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Hershberger v. Marquart

Supreme Court of Montana

July 11, 2017

CURTIS HERSHBERGER, Plaintiff and Appellee,
v.
MICHAEL MARQUART, Defendant and Appellant.

          Submitted on Briefs: May 31, 2017

         APPEAL FROM: District Court of the Tenth Judicial District, In and For the County of Fergus, Cause No. DV-16-72 Honorable E. Wayne Phillips, Presiding Judge.

          For Appellant: Michael Marquart (Self-Represented), Great Falls, Montana.

          For Appellee: Curtis Hershberger (Self-Represented), Denton, Montana.

          OPINION

          Michael E Wheat Justice.

         ¶1 Pursuant to Section I, Paragraph 3(c), Montana Supreme Court Internal Operating Rules, this case is decided by memorandum opinion and shall not be cited and does not serve as precedent. Its case title, cause number, and disposition shall be included in this Court's quarterly list of noncitable cases published in the Pacific Reporter and Montana Reports.

         ¶2 Michael Marquart (Marquart) appeals from the order and judgment entered by the Tenth Judicial District Court, Fergus County, affirming the Justice Court's judgment in favor of Curtis Hershberger (Hershberger).

         ¶3 In September 2015, Hershberger purchased a residence located at 1003 Main Avenue in Denton, Montana. Marquart had entered into a rental agreement with the previous owner in April 2015, and was residing on the property when Hershberger took ownership. On October 2, 2015, Hershberger mailed a certified letter to Marquart, outlining his proposed terms for a new rental agreement. Marquart refused to pick up the letter, leading Hershberger to post the letter on the front door of the residence. Hershberger's letter stated that if Marquart failed to agree to the terms of the proposed agreement within three days, a prior eviction notice would be exercised. Marquart acknowledged receipt of the proposed agreement and notice and continued to occupy the residence, but did not pay the requested $500 rental deposit or $350 monthly rent. He further refused to sign the rental agreement or pay the water bill, which was in his name. Marquart did send Hershberger a check for $300, which Hershberger did not deposit. Despite nonpayment and the lack of a rental agreement, Hershberger allowed Marquart to occupy the residence during the winter of 2015 and spring of 2016.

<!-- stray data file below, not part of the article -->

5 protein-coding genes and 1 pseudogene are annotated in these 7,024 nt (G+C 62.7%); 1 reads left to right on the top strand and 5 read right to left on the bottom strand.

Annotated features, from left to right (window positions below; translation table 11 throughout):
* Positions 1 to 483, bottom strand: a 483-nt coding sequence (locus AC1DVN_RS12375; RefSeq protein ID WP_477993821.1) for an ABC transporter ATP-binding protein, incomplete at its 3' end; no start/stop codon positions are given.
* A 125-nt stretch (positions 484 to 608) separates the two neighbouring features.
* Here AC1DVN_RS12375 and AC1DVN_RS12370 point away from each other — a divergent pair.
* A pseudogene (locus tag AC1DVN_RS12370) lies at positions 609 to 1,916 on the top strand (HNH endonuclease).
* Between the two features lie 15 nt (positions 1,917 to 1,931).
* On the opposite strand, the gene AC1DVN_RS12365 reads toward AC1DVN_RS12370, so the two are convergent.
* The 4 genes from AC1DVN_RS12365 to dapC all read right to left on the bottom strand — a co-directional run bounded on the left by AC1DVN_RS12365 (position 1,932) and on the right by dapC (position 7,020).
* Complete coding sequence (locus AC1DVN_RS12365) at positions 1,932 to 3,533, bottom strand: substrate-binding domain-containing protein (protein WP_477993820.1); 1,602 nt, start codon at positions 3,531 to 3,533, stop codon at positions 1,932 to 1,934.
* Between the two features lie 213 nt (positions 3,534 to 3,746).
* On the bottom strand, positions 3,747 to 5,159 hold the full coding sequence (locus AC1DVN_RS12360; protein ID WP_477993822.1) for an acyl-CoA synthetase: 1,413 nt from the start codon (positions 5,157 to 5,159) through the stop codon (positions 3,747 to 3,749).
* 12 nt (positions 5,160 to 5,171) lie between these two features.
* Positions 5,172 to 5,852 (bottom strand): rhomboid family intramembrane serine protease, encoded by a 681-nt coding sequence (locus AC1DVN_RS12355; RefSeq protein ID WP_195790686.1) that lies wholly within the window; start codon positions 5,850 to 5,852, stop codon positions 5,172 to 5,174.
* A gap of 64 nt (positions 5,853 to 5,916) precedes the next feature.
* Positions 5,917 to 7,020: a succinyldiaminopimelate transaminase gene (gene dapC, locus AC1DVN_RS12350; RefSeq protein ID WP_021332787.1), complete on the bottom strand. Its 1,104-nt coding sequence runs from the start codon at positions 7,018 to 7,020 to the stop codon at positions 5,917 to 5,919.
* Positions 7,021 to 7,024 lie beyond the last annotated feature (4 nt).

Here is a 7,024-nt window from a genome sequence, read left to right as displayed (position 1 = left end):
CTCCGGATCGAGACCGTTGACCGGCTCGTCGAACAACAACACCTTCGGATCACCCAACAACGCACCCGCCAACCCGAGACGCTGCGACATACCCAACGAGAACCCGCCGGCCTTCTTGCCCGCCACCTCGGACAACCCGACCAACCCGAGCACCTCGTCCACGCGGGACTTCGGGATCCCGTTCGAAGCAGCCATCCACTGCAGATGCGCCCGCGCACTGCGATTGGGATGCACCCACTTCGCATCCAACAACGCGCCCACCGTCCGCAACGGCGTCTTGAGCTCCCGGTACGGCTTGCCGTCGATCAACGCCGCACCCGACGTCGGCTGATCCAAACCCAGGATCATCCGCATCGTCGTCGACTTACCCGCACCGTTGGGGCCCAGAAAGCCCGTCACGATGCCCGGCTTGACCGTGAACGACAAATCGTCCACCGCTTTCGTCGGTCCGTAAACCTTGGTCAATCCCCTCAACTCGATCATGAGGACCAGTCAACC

¶4 At some point during his occupancy and possession of the property, Marquart changed the locks to the residence without Hershberger's approval. Marquart refused to provide Hershberger with new keys to the residence. He further refused to allow Hershberger to inspect the property. In March 2016, Hershberger entered the residence without a key after sending Marquart a written notice that he intended to enter the residence for an inspection. Marquart, who had been arrested on February 20, 2016, on felony criminal charges, had not occupied the residence for twenty or thirty days due to his incarceration. Hershberger also received a notice from the Town of Denton threatening to disconnect water to the residence if Marquart's delinquent water bill was left unpaid. Hershberger paid the Town of Denton $592.20 for Marquart's outstanding water bills and late fees.